J. Retamales at the 8th International Seminar of Tucumán: «Pruning in blueberries: Why, why, how and when ...»
Jorge Retamales is an Agronomist from the University of Chile, mentioning Fruit and Vineyards, Master of Science and Doctorate from Michigan State University. Professor Retamales is one of the speakers at the 8 International Seminar that will be held next June at the Sheraton Hotel in Tucumán, Argentina.
The researcher has a long history of works, publications and research related to the cultivation of blueberries and on the occasion he will present the topic: "Physiological bases of pruning: Why, why, how and when", a topic that the teacher Retamales has investigated in depth in the last decade and that is very important for producers.
The blueberries need to be pruned annually to maintain a good productive level that allows to harvest a fruit of good quality, in size, flavor and condition. Pruning is the most labor-intensive task after the harvest, so its planning is very important. It is a task that requires trained personnel, because there are differences regarding the species and variety that should be addressed in a specific way.
Cranberry is a species that tends to maintain its load of fruit, unlike other species of larger fruit that tend to eliminate excess after the fruit set, so pruning is a management that acts as a thinner, controlling the excess of floral buds and achieving a balance between leaves and fruit set.
A productive plant must maintain a balance between the growth of its buds, leaves and roots, and the growth of its buds, flowers and fruits. To maintain this balance, the most influential action is the management of pruning. On the contrary, in plants without pruning or with a very soft pruning, there is an excessive increase of growth points and the result is a great branching with short buds and without vigor. The blueberry produces floral buds in the upper part of these buds, which are later transformed into fruit bunches, and vegetative buds in the basal and middle part, which are later transformed into buds with leaves, so that a unity between fruit and leaf that self-sustains, then, if these units have little vigor, this leaf and fruit ratio is not adequate to produce a larger fruit of good quality.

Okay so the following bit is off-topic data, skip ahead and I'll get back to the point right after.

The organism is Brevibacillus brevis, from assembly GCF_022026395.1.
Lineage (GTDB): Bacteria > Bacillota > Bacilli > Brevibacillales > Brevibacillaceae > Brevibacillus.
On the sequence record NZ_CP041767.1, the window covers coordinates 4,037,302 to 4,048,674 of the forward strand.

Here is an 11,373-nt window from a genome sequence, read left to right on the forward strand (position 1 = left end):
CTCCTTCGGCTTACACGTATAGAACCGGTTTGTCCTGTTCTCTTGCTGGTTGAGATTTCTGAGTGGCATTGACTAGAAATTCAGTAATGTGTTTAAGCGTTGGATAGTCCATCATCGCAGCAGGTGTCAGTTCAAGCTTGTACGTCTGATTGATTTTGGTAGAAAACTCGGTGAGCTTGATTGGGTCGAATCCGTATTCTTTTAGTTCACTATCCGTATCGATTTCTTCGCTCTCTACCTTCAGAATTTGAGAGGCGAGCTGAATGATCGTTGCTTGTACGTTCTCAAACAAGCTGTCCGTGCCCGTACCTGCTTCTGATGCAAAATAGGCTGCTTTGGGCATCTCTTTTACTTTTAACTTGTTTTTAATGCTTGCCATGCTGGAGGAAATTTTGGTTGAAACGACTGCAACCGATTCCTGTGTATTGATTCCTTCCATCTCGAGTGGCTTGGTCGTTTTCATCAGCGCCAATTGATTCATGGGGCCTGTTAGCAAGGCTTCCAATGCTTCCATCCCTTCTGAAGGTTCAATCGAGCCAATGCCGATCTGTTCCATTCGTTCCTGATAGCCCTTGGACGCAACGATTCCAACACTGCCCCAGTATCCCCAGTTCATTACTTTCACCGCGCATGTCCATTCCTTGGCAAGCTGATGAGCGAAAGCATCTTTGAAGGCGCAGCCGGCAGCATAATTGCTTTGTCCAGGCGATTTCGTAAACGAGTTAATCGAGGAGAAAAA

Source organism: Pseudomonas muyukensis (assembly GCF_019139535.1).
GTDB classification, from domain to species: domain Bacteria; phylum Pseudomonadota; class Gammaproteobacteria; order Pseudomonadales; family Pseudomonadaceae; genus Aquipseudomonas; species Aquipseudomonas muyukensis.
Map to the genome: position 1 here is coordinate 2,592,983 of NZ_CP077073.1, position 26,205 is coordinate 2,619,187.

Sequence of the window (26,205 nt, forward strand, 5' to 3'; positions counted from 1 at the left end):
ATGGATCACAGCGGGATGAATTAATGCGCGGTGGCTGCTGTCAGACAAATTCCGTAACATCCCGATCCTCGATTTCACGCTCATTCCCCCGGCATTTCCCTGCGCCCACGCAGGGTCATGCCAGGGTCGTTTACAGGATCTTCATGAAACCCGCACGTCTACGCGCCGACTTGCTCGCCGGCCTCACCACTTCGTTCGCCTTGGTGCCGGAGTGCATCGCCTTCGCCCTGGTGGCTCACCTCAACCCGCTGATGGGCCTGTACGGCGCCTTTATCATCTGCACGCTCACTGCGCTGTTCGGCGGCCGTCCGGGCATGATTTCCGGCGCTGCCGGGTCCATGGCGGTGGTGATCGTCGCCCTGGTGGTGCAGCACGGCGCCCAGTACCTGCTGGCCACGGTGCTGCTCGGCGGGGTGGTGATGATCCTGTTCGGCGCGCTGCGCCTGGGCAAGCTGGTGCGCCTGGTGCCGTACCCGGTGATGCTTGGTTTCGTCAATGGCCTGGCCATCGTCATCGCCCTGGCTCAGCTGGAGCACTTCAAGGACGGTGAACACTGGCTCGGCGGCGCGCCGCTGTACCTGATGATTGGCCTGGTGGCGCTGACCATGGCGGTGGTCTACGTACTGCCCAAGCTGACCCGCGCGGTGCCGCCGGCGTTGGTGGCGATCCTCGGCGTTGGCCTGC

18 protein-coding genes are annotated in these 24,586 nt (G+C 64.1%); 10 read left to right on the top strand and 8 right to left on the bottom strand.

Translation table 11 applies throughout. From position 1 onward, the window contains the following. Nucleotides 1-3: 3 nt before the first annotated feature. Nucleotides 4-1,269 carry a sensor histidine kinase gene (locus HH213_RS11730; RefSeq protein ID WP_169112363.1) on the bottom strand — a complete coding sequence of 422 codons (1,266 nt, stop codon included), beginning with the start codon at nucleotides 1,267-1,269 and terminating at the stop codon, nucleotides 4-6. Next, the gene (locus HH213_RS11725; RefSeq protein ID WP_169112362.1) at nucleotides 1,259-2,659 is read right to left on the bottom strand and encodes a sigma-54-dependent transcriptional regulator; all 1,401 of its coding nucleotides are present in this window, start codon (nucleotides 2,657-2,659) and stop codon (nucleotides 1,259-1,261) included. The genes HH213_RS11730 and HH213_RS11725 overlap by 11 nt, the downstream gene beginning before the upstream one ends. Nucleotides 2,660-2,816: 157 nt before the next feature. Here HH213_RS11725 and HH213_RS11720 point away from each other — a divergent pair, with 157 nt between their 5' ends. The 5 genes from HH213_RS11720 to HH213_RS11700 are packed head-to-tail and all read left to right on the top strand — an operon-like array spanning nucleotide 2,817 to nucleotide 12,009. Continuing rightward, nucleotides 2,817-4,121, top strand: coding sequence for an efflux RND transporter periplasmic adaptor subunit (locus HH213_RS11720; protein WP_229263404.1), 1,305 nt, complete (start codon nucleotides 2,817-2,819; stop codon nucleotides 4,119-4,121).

The blueberry does not self-harden, like other species, so in unpruned plants there is an excessive load of fruit and little foliage, producing low-weight, small-caliber berries that are not exportable as fresh fruit.
The management of pruning can be done throughout the year, but obviously the period of greatest effect is during recess. What needs to be emphasized is that this task requires a lot of information and training, due to the large number of varieties of existing blueberry plants, which implies a task planned in a very specific way for each of them, so the exhibition of the Professor Retamales is of great importance to producers.
Currently, Jorge Retamales is Professor of pre and postgraduate studies in the Department of Horticulture of the University of Talca, and recently has focused on researching the physiology of minor fruit trees, particularly blueberries and native Chilean strawberries. He participates in breeding programs of both species and is the deputy director of the Strawberry Working Group of the International Society of Horticultural Sciences (ISHS), of which he has been the representative of Chile for the last 12 years, and has been president of the Society Chilena de Fruticultura for the last 10 years.
Martín Carrillo O. - Blueberries Consulting
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